MAN Truck & Bus and Hamburg’s public transport provider VHH are jointly testing the second life of batteries first used in electric buses in a stationary storage facility. They signed a MoU in Munich.
MAN estimates its electric bus batteries to last about six years in active service, However, together with Verkehrsbetriebe Hamburg-Holstein GmbH (VHH) they want to come up with a reuse scenario. The idea of the trial is to put the used eBus batteries as energy storage units. The latter shall then serve as back up for an electric bus charging station at the depot.
It could be a perfect circle. The prototype of the stationary storage facility is to start operating in Hamburg-Bergedorf before the year’s end. Testing will work with batteries using the same cells that will be applied in MAN’s electric buses. This second life storage is designed to prevent power consumption peaks during bus charging (peak shaving) by filling up on charge during quieter periods, which the buses can then use at peak times.
The research is part of a partnership between the Free and Hanseatic City of Hamburg and the Volkswagen Group, which also includes MAN. The partnership has also initiated Volkswagen’s latest delivery of 50 e-Golf (we reported). Furthermore, MOIA, VW’s ride-sharing shuttle started a partnership with the Hamburger Hochbahn AG and is to arrive in town later this year. Part of the project is an app-based on-demand electric shuttle service that allows people heading in the same direction to connect.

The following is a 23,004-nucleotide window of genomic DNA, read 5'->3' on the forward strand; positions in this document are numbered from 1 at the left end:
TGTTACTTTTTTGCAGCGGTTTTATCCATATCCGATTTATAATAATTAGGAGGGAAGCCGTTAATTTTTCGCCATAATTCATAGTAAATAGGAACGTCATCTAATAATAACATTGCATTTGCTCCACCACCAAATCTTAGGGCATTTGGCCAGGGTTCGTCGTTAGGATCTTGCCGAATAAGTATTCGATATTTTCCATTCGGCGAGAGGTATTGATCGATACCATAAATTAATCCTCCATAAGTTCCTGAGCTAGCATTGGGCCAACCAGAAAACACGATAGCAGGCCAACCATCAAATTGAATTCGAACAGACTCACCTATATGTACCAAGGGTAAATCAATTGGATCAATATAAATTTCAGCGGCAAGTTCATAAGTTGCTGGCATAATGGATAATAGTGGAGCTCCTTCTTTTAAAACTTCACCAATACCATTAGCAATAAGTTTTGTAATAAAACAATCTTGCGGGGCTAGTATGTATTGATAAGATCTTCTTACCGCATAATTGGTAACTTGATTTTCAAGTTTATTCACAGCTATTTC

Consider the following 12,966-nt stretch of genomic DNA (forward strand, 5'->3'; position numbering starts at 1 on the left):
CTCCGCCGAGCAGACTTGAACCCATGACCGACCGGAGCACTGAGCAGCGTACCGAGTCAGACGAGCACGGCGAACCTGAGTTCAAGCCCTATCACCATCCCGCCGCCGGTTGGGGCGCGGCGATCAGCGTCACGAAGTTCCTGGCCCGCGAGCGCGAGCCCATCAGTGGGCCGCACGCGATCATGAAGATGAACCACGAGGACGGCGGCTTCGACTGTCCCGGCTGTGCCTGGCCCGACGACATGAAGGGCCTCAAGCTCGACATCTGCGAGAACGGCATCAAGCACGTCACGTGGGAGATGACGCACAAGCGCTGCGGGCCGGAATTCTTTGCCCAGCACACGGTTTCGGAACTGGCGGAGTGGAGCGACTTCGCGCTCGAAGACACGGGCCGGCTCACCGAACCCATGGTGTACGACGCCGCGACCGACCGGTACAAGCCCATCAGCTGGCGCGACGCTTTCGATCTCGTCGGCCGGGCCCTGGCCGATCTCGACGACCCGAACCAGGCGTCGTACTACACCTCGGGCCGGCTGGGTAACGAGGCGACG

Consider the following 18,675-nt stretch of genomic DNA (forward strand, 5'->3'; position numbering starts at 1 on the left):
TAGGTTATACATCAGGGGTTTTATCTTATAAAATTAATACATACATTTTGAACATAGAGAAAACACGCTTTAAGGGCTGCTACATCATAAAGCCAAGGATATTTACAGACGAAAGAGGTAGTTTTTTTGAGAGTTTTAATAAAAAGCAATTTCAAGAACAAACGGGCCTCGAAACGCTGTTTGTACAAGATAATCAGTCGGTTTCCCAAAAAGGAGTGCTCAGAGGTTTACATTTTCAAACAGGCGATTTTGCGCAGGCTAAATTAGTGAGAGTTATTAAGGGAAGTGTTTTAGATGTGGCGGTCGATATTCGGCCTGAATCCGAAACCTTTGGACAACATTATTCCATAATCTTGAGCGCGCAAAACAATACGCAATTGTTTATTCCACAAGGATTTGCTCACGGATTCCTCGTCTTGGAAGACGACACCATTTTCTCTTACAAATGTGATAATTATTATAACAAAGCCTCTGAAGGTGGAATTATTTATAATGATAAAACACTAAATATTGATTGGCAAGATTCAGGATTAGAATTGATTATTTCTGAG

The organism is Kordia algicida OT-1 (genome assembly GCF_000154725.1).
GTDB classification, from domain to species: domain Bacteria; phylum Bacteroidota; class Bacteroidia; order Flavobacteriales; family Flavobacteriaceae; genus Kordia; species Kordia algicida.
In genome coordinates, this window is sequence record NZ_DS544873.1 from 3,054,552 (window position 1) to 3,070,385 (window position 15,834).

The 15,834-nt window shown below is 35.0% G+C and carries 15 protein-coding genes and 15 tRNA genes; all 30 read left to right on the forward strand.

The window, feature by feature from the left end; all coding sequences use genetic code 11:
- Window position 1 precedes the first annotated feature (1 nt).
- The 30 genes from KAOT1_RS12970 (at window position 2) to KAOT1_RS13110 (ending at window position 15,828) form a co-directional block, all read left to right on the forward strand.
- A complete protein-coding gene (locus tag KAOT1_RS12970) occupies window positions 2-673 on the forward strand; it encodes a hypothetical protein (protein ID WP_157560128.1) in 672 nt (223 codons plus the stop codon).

Hamburg is on a mission to electrify its entire public transport though. The electric buses from MAN are to take up service by the end of 2018. Additionally, Hamburg Hochbahn has also ordered 30 electric buses reportedly. VHH on the other hand has been testing two electric buses and is investigating whether to electrify its fleet entirely.
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